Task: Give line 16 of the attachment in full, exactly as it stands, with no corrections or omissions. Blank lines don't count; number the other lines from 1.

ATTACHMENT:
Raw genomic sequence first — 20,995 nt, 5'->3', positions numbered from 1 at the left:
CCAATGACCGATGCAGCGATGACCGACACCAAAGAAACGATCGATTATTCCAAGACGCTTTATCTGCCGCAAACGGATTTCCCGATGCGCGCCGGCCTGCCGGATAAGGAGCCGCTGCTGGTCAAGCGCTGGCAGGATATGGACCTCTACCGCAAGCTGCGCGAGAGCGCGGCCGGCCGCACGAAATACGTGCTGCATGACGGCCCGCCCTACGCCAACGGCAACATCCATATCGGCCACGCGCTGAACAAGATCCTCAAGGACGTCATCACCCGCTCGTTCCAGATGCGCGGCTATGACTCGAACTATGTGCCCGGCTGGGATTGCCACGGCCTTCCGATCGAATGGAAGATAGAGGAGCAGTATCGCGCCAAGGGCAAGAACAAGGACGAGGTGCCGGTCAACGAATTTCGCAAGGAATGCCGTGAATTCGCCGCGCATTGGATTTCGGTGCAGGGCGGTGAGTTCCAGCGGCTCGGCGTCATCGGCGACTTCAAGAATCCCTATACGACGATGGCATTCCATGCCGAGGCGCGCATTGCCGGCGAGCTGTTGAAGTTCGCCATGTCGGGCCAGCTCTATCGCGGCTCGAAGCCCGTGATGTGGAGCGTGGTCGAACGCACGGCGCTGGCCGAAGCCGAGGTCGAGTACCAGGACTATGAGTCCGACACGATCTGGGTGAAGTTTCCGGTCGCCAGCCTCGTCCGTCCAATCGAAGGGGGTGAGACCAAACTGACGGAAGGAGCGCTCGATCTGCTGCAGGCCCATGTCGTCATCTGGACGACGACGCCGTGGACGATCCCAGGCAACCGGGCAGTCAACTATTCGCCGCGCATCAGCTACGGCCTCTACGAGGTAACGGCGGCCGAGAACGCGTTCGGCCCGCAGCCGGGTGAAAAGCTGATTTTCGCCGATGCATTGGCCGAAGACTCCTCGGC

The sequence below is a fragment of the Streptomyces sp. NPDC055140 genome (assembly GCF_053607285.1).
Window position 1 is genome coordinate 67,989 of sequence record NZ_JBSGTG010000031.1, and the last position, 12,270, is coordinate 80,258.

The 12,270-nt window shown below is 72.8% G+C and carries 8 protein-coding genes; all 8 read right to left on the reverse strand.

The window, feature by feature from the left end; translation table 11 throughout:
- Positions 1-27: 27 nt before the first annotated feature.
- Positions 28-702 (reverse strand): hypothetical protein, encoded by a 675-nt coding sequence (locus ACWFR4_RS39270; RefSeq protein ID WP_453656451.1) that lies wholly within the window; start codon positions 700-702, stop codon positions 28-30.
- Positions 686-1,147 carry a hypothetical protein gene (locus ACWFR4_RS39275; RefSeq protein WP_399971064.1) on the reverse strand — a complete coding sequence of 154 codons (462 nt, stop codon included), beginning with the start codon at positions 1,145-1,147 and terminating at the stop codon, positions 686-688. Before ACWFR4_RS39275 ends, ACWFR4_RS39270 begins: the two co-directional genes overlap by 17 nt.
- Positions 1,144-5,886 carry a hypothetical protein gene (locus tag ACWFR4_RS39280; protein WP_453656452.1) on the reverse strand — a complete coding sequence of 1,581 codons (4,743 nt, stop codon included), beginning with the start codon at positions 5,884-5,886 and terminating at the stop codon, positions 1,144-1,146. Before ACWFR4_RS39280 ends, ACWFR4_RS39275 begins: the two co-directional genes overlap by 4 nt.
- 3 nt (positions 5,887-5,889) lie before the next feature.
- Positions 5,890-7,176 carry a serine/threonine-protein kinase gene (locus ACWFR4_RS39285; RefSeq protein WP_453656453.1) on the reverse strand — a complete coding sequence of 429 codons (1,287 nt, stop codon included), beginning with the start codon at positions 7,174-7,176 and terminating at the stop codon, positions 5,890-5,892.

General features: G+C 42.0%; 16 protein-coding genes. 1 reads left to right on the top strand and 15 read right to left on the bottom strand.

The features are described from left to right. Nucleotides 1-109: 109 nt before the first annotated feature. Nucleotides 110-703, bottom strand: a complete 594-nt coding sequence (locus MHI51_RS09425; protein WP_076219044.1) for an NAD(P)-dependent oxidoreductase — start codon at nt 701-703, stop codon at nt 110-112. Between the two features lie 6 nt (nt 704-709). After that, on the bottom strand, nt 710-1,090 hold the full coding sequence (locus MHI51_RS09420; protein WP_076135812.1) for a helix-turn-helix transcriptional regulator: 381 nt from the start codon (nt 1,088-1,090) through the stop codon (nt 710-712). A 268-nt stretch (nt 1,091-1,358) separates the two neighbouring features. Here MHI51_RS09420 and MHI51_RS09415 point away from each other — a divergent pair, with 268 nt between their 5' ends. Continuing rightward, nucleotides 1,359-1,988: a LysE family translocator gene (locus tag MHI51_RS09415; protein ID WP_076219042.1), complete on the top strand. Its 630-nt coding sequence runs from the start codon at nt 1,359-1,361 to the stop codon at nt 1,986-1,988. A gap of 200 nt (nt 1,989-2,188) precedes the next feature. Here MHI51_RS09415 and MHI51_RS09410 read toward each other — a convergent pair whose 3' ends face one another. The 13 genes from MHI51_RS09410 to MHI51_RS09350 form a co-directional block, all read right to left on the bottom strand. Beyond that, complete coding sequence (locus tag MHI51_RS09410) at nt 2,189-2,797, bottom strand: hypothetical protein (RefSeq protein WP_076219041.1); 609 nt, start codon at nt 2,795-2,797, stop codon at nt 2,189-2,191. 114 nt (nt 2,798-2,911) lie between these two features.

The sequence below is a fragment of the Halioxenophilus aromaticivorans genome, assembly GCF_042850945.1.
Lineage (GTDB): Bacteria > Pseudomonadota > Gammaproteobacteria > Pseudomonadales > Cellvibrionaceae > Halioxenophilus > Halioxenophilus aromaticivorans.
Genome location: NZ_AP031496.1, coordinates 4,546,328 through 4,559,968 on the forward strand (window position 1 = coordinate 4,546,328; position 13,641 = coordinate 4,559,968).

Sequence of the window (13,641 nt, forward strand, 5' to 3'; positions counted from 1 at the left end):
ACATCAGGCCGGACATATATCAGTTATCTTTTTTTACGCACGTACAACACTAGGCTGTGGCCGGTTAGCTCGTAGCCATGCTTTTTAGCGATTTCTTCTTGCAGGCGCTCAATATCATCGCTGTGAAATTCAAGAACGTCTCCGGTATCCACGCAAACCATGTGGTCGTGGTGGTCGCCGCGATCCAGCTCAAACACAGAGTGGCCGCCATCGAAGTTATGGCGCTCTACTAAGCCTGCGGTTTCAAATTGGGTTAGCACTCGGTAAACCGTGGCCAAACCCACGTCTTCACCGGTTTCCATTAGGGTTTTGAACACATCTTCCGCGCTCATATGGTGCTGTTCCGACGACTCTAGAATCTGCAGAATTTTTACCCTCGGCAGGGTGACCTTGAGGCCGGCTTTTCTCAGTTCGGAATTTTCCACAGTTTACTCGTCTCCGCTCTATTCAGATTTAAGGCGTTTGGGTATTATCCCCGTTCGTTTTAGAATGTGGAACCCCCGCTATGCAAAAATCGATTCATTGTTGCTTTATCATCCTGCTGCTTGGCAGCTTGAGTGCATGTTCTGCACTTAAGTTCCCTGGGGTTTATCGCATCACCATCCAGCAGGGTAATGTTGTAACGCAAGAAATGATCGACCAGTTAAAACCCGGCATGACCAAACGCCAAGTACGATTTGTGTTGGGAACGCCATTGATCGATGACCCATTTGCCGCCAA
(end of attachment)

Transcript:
Lineage (GTDB): Bacteria > Pseudomonadota > Gammaproteobacteria > Pseudomonadales > Cellvibrionaceae > Halioxenophilus > Halioxenophilus aromaticivorans.